Hotly tipped NME cover stars Peace have just announced Irish tour dates this summer including a date at Whelan’s, Dublin on July 9th.
Trying to pin down the sound of Peace is a tricky business. The Birmingham-based four piece, brought together by bonds created by siblings, scrapping and school, have careered from the classroom to Columbia Records in a short period of time and lead singer Harry Koisser reflects that it’s probably the lack of a precise plan that has allowed them to travel so far so fast.
“I’ve been thinking recently we don’t know what we’re doing," Harry says, "we’re just doing it. If we had a manifesto it would probably be ‘We have no idea’, I quite like the way that stuff just seems to happen.”
The first track that gained Peace a foothold in the public consciousness, ‘Bblood’, was heavily influenced by Harry discovering dance music; a culture he hadn’t previously been exposed to.
“During 2010 I started staying in Birmingham with a mate who was a house DJ and there was a night called FACE he was a resident at," Harry says, "It was amazing and brand new for me at this time; the first time I’d been to a buzzing, happening night in Birmingham that didn’t involve guitar music.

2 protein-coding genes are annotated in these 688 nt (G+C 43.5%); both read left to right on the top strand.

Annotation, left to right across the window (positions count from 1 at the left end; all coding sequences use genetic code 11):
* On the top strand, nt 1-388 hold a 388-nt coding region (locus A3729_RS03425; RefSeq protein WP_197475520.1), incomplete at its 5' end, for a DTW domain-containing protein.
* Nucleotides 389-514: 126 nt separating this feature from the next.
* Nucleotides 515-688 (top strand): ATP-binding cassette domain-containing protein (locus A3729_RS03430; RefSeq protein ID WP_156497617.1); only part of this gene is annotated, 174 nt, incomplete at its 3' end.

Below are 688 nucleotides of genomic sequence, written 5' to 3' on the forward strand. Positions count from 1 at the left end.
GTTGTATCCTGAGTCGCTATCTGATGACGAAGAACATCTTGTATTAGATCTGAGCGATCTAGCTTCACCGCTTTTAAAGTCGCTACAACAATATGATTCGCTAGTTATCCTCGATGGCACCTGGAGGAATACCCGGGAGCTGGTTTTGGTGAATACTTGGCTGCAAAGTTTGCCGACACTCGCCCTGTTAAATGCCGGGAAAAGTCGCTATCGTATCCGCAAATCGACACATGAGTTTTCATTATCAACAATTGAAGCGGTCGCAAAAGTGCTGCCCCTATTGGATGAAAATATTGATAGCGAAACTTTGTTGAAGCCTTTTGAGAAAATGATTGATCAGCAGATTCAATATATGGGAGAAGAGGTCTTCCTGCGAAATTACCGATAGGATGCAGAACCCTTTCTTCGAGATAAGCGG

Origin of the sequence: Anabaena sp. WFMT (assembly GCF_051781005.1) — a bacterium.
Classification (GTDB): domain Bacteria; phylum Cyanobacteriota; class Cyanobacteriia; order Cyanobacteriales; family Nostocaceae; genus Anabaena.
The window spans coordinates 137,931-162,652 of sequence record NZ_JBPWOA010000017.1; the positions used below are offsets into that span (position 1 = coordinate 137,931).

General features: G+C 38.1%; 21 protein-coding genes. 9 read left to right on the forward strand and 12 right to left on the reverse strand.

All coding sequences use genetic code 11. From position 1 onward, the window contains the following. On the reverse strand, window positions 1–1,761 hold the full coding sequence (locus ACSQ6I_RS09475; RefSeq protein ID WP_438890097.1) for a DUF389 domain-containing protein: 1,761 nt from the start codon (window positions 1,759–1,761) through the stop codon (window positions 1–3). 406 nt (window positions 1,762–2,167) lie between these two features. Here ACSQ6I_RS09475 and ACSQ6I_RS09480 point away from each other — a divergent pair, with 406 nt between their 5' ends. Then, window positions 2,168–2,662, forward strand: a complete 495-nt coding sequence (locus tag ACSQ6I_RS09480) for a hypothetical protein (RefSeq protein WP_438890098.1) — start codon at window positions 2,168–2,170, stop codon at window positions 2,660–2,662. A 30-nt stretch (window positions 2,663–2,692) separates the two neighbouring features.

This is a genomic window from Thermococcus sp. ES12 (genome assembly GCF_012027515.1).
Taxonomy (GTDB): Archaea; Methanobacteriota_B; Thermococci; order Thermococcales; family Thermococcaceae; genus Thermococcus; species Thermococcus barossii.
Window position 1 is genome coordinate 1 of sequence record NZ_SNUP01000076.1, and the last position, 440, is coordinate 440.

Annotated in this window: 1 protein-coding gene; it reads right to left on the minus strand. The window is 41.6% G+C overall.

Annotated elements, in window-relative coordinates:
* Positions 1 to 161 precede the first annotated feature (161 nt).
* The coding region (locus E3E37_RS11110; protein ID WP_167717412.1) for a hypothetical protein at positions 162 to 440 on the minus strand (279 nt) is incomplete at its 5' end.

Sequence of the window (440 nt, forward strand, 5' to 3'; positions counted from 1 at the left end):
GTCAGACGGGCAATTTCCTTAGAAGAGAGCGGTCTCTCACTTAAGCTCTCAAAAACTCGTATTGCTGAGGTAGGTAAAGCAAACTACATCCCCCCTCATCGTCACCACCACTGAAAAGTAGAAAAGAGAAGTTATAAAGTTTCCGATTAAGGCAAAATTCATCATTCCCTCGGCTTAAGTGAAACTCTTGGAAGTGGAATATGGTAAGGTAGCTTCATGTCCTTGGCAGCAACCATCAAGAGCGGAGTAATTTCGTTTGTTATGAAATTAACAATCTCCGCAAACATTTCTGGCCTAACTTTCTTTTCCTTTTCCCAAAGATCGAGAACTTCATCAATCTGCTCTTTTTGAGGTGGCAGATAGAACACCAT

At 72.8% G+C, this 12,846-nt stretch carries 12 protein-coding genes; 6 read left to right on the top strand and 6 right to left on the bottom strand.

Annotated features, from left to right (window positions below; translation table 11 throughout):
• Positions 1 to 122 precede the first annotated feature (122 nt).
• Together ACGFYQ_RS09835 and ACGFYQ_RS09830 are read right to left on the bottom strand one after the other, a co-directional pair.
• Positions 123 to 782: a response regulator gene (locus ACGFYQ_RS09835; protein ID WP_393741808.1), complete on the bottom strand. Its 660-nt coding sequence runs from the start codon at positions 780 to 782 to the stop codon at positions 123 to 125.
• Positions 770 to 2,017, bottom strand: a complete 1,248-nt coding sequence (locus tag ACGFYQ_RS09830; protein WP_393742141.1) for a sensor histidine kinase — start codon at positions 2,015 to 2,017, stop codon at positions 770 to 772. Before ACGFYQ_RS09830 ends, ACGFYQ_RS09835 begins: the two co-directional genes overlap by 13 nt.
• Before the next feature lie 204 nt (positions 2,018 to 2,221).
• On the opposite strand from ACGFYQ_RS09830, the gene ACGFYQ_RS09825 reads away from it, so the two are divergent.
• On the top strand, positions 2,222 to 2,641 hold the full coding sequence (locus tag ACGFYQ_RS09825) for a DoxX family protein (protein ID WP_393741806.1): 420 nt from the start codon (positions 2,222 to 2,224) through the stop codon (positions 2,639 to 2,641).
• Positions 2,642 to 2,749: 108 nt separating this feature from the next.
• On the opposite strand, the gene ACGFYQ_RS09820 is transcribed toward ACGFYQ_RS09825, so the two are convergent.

"All of these friends were into techno and house which was completely new for me. I really loved the Sunday daytime parties that Below were putting on and it became something that was really influential in our sound.
"I wrote ‘Bblood’ after going to WetYourSelf at Fabric for the first time – I was like ‘Imagine if you could do this as a band!’. I was really into the shakers and bongos, I wanted to add techno elements to the music we were making, and that’s where ‘Bblood’ came from. I spent 2010 – 2012 clubbing and it's two years I will never, and don’t want to, get back,” he says.
Just over year after Peace had independently unleashed ‘Bblood’, they released their first official single with ‘Follow Baby’ dropping in April 2012. “We’ve only really released one single,” says Harry, “I think it’s a lot earlier in our career than it actually appears. We’ve still got a lot of stuff to do."